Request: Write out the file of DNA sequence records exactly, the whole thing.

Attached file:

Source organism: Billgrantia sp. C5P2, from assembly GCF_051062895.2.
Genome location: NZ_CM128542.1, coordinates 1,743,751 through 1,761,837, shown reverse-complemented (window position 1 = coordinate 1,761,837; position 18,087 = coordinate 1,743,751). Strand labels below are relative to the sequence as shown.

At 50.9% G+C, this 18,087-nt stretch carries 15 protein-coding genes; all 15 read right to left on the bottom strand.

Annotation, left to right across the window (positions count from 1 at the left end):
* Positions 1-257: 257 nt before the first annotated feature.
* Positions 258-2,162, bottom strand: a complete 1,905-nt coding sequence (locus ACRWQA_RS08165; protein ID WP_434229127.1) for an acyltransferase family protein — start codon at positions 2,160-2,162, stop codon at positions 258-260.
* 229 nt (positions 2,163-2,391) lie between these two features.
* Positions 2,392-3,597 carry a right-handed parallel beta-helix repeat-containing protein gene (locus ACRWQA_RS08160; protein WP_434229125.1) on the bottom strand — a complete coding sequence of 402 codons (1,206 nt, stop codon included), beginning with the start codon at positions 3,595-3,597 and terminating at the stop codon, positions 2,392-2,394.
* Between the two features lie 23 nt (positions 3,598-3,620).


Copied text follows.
Source organism: Billgrantia sp. C5P2, from assembly GCF_051062895.2.
Genome location: NZ_CM128542.1, coordinates 1,743,751 through 1,761,837, shown reverse-complemented (window position 1 = coordinate 1,761,837; position 18,087 = coordinate 1,743,751). Strand labels below are relative to the sequence as shown.

At 50.9% G+C, this 18,087-nt stretch carries 15 protein-coding genes; all 15 read right to left on the bottom strand.

Annotation, left to right across the window (positions count from 1 at the left end):
* Positions 1-257: 257 nt before the first annotated feature.
* Positions 258-2,162, bottom strand: a complete 1,905-nt coding sequence (locus ACRWQA_RS08165; protein ID WP_434229127.1) for an acyltransferase family protein — start codon at positions 2,160-2,162, stop codon at positions 258-260.
* 229 nt (positions 2,163-2,391) lie between these two features.
* Positions 2,392-3,597 carry a right-handed parallel beta-helix repeat-containing protein gene (locus ACRWQA_RS08160; protein WP_434229125.1) on the bottom strand — a complete coding sequence of 402 codons (1,206 nt, stop codon included), beginning with the start codon at positions 3,595-3,597 and terminating at the stop codon, positions 2,392-2,394.
* Between the two features lie 23 nt (positions 3,598-3,620).